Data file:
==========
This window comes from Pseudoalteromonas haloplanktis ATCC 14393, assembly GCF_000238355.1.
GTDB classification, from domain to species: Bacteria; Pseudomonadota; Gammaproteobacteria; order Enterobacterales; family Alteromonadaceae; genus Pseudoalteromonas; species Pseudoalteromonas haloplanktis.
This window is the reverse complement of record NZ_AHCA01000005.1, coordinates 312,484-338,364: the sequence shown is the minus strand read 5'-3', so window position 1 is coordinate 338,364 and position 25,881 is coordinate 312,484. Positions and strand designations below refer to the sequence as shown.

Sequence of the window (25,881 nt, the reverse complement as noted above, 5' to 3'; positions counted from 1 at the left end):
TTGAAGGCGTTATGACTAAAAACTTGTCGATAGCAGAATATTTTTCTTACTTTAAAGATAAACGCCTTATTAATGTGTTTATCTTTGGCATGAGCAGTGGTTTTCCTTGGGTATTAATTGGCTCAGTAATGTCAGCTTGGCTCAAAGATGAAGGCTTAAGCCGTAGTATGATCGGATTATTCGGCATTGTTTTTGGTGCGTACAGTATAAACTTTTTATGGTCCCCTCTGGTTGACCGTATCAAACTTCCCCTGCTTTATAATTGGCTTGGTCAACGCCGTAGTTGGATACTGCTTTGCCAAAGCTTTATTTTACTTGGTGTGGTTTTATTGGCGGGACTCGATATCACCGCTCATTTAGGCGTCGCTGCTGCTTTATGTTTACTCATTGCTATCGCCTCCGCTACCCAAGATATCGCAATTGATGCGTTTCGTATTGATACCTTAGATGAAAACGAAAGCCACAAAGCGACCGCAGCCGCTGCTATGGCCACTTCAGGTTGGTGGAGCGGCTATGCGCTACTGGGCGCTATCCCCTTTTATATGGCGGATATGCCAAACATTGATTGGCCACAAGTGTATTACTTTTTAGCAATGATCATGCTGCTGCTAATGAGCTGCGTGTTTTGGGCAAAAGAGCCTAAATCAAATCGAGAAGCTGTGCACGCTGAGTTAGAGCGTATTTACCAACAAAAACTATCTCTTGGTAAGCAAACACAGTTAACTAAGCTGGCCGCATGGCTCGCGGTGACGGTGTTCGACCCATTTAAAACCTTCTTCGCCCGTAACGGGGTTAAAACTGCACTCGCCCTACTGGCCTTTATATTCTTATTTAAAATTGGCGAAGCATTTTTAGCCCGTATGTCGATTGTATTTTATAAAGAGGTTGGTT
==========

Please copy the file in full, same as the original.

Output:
This window comes from Pseudoalteromonas haloplanktis ATCC 14393, assembly GCF_000238355.1.
GTDB classification, from domain to species: Bacteria; Pseudomonadota; Gammaproteobacteria; order Enterobacterales; family Alteromonadaceae; genus Pseudoalteromonas; species Pseudoalteromonas haloplanktis.
This window is the reverse complement of record NZ_AHCA01000005.1, coordinates 312,484-338,364: the sequence shown is the minus strand read 5'-3', so window position 1 is coordinate 338,364 and position 25,881 is coordinate 312,484. Positions and strand designations below refer to the sequence as shown.

Sequence of the window (25,881 nt, the reverse complement as noted above, 5' to 3'; positions counted from 1 at the left end):
TTGAAGGCGTTATGACTAAAAACTTGTCGATAGCAGAATATTTTTCTTACTTTAAAGATAAACGCCTTATTAATGTGTTTATCTTTGGCATGAGCAGTGGTTTTCCTTGGGTATTAATTGGCTCAGTAATGTCAGCTTGGCTCAAAGATGAAGGCTTAAGCCGTAGTATGATCGGATTATTCGGCATTGTTTTTGGTGCGTACAGTATAAACTTTTTATGGTCCCCTCTGGTTGACCGTATCAAACTTCCCCTGCTTTATAATTGGCTTGGTCAACGCCGTAGTTGGATACTGCTTTGCCAAAGCTTTATTTTACTTGGTGTGGTTTTATTGGCGGGACTCGATATCACCGCTCATTTAGGCGTCGCTGCTGCTTTATGTTTACTCATTGCTATCGCCTCCGCTACCCAAGATATCGCAATTGATGCGTTTCGTATTGATACCTTAGATGAAAACGAAAGCCACAAAGCGACCGCAGCCGCTGCTATGGCCACTTCAGGTTGGTGGAGCGGCTATGCGCTACTGGGCGCTATCCCCTTTTATATGGCGGATATGCCAAACATTGATTGGCCACAAGTGTATTACTTTTTAGCAATGATCATGCTGCTGCTAATGAGCTGCGTGTTTTGGGCAAAAGAGCCTAAATCAAATCGAGAAGCTGTGCACGCTGAGTTAGAGCGTATTTACCAACAAAAACTATCTCTTGGTAAGCAAACACAGTTAACTAAGCTGGCCGCATGGCTCGCGGTGACGGTGTTCGACCCATTTAAAACCTTCTTCGCCCGTAACGGGGTTAAAACTGCACTCGCCCTACTGGCCTTTATATTCTTATTTAAAATTGGCGAAGCATTTTTAGCCCGTATGTCGATTGTATTTTATAAAGAGGTTGGTT